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Francis Jackson Garrison, William Lloyd Garrison, 1805-1879; the story of his life told by his children: volume 3 2 0 Browse Search
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Francis Jackson Garrison, William Lloyd Garrison, 1805-1879; the story of his life told by his children: volume 3, Chapter 1: re-formation and Reanimation.—1841. (search)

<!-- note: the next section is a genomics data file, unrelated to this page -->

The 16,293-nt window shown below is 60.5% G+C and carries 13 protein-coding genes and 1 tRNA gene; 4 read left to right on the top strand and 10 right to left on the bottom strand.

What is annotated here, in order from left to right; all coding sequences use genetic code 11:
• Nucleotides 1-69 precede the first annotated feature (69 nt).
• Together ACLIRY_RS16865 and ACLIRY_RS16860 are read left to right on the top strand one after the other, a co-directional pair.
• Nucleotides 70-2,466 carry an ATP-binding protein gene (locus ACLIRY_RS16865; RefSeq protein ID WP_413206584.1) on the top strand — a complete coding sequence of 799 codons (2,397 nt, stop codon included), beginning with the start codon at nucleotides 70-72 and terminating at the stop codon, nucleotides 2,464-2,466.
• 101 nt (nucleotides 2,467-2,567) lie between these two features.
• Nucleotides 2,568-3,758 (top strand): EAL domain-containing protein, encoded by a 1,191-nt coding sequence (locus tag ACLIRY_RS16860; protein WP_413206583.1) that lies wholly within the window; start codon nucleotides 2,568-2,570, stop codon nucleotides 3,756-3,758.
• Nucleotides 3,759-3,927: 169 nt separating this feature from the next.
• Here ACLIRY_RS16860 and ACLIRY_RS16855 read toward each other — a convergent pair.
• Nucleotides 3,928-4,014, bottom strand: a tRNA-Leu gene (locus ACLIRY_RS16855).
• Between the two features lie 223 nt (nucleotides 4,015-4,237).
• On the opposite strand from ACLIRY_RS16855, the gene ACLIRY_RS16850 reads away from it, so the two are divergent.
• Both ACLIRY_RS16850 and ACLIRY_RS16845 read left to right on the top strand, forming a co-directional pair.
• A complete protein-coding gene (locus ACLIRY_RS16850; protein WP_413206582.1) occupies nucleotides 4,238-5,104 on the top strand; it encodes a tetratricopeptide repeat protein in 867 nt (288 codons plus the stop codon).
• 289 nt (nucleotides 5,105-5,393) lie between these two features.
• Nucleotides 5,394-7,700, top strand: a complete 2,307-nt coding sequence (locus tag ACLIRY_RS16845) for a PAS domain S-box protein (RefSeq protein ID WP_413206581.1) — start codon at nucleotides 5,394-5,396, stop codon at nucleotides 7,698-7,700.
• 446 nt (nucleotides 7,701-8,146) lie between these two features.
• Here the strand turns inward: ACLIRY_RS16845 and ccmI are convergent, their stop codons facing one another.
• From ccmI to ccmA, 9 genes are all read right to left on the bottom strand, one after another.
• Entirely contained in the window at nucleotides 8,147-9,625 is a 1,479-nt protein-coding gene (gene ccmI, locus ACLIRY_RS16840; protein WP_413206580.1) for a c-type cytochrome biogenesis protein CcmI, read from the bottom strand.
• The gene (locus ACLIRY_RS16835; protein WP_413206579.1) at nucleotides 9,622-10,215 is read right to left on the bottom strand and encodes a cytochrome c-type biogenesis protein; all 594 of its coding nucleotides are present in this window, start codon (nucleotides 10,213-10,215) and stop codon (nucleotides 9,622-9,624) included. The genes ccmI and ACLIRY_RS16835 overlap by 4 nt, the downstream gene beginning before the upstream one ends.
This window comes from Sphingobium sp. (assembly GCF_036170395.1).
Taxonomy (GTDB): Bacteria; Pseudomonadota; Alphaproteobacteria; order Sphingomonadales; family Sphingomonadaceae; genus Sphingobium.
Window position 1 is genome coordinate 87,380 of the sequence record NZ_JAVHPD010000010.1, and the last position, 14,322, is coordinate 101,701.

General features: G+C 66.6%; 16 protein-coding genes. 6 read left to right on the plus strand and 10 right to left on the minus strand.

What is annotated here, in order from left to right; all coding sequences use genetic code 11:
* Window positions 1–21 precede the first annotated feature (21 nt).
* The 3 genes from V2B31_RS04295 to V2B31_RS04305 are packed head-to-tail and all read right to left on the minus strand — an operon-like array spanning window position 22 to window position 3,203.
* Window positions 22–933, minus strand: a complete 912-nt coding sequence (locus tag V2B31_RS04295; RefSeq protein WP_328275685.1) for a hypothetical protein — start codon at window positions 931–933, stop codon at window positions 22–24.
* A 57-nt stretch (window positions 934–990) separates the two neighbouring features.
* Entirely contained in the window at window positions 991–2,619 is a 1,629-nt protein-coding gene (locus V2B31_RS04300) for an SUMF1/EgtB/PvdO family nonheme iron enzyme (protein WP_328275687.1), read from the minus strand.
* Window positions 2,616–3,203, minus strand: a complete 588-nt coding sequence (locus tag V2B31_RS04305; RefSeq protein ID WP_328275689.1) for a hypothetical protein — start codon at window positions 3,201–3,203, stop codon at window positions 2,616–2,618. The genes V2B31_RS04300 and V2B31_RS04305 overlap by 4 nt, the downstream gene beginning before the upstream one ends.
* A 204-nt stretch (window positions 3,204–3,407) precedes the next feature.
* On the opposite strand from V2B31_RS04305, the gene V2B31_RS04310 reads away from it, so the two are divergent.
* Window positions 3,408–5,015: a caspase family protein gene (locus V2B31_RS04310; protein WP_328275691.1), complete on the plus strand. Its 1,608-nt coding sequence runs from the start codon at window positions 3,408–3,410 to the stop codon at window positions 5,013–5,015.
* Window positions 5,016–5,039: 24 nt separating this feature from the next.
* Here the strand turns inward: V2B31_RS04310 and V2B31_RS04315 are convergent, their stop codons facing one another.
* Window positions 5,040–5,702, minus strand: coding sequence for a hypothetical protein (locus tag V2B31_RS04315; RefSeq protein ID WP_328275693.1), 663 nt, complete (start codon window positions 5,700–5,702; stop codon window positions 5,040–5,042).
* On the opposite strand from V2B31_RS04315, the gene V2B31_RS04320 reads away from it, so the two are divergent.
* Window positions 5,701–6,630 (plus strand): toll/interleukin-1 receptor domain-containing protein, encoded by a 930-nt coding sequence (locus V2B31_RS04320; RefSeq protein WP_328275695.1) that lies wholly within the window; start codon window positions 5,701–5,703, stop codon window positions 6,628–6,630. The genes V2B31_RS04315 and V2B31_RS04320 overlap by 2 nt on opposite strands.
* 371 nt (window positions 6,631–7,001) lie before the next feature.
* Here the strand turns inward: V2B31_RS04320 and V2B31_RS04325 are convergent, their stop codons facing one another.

regard to slavery. Some of them refrain from eating flesh and drinking tea and coffee. Some are so bewildered that they won't fight in the way of Christian retaliation, to the great disturbance of the churches they belong to, and the annoyance of their pastors. They do not embrace these new-fangled notions as abolitionists—but then one fanaticism leads to another, and Cf. ante, 2.423. they are getting to be mono-maniacs, as the Reverend brother Punchard called us, on every subject. George Punchard. Rogers's light-heartedness was manifested under difficulties. In January the circulation of the Herald of Freedom had dwindled to some 900, and, the publisher being unable to sustain it, the New Hampshire Society had to take the paper on their hands again. J. R. French and two other boys, as Quincy wrote to Collins, print it for nothing, asking only board and clothes. Ms. Jan. 30, 1841. In July, a frank review of the struggles of paper and editor, made Herald of Freedom, 7.82,